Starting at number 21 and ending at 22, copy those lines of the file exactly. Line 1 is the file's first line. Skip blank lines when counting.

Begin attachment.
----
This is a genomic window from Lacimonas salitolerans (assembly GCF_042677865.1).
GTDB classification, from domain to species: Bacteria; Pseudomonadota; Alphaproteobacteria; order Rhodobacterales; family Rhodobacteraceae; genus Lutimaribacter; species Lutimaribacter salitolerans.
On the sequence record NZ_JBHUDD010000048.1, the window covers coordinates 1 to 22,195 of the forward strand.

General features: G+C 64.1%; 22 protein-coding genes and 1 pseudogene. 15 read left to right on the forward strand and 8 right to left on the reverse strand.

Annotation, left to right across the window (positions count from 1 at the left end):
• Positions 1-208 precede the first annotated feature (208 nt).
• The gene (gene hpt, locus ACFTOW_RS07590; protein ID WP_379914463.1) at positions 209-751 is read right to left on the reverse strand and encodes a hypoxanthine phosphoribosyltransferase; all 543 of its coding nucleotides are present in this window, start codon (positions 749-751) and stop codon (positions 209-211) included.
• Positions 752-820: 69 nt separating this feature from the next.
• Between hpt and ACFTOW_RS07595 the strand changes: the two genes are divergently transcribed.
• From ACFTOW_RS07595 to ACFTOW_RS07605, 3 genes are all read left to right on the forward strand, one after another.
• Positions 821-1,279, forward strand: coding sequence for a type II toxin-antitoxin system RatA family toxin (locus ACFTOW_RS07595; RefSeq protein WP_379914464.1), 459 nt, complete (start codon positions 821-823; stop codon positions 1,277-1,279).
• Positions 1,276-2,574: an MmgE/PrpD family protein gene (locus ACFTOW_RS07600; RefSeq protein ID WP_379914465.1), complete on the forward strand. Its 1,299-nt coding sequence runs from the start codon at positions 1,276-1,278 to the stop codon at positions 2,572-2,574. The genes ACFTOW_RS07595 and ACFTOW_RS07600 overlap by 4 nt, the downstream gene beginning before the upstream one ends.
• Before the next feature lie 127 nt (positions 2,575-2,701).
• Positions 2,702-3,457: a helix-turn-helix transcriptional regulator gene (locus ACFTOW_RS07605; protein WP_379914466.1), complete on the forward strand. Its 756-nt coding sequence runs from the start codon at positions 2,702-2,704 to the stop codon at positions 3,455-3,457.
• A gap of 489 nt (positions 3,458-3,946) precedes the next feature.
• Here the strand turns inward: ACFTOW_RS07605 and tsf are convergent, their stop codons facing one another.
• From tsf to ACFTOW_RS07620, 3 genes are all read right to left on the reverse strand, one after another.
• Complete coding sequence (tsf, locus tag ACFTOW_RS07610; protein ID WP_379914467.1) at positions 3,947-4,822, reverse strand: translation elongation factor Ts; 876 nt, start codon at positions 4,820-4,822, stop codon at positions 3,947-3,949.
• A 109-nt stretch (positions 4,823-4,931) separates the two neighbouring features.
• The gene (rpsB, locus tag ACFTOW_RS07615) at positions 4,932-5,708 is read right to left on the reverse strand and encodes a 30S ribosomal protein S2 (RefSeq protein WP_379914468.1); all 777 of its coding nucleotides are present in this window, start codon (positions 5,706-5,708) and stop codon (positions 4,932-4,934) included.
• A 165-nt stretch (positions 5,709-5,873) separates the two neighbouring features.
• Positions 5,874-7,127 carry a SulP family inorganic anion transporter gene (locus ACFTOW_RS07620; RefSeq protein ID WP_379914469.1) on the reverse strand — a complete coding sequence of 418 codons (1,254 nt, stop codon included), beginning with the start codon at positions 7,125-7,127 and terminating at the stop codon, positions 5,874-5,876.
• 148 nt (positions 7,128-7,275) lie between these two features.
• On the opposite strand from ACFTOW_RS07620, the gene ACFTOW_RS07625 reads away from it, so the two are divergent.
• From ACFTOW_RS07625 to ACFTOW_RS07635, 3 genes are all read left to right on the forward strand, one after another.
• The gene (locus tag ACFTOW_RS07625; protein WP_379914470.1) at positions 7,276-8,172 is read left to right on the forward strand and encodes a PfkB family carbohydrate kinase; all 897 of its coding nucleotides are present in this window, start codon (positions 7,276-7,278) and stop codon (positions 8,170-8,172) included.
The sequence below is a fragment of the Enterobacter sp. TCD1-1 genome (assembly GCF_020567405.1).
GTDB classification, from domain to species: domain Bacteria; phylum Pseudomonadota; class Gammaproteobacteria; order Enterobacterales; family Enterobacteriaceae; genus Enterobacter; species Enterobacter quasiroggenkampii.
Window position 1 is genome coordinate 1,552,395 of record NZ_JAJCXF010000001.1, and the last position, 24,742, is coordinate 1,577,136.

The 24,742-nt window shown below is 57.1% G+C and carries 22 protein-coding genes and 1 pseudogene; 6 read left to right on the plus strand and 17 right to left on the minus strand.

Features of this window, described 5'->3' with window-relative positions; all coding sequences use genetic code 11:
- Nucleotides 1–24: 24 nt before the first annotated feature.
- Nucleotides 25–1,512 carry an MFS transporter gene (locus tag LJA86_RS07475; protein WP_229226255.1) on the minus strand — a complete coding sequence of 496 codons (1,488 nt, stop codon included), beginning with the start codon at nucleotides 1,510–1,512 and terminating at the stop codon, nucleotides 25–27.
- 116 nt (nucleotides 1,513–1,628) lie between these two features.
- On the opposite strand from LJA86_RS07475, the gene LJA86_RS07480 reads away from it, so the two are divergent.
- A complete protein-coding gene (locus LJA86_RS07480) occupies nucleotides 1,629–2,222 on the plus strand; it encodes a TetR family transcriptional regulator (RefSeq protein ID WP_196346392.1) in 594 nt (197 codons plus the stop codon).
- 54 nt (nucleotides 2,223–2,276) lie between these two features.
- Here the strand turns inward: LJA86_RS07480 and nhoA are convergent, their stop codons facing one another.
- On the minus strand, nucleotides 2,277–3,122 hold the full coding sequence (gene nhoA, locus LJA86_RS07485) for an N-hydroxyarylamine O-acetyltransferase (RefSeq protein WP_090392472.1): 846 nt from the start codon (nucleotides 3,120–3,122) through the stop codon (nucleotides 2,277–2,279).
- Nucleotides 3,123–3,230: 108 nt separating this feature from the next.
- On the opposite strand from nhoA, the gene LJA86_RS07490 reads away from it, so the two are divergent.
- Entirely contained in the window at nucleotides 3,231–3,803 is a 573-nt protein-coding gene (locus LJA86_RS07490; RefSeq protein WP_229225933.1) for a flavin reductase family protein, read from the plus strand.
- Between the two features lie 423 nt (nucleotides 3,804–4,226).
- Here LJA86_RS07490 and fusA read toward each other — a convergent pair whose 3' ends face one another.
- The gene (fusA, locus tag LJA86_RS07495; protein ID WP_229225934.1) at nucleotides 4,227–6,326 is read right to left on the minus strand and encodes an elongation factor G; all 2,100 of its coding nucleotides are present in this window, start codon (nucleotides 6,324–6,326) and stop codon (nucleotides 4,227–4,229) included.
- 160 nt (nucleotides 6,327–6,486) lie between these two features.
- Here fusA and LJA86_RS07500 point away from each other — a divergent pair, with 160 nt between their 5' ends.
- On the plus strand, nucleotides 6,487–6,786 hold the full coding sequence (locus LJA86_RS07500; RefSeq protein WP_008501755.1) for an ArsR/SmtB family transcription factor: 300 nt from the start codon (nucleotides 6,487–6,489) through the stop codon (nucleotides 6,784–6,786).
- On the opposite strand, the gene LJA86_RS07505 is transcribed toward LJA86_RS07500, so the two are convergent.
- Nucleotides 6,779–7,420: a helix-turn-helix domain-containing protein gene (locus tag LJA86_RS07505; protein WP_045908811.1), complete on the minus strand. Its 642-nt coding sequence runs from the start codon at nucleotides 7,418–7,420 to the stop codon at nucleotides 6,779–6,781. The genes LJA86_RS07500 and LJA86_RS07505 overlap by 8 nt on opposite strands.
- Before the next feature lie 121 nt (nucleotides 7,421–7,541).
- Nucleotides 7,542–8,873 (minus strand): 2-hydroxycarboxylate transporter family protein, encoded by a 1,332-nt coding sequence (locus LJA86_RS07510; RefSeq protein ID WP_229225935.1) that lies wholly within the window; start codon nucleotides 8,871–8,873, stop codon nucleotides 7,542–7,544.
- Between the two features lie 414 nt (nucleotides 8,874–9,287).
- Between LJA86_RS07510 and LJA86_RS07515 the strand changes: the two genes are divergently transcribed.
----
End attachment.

• A 165-nt stretch (positions 5,709-5,873) separates the two neighbouring features.
• Positions 5,874-7,127 carry a SulP family inorganic anion transporter gene (locus ACFTOW_RS07620; RefSeq protein ID WP_379914469.1) on the reverse strand — a complete coding sequence of 418 codons (1,254 nt, stop codon included), beginning with the start codon at positions 7,125-7,127 and terminating at the stop codon, positions 5,874-5,876.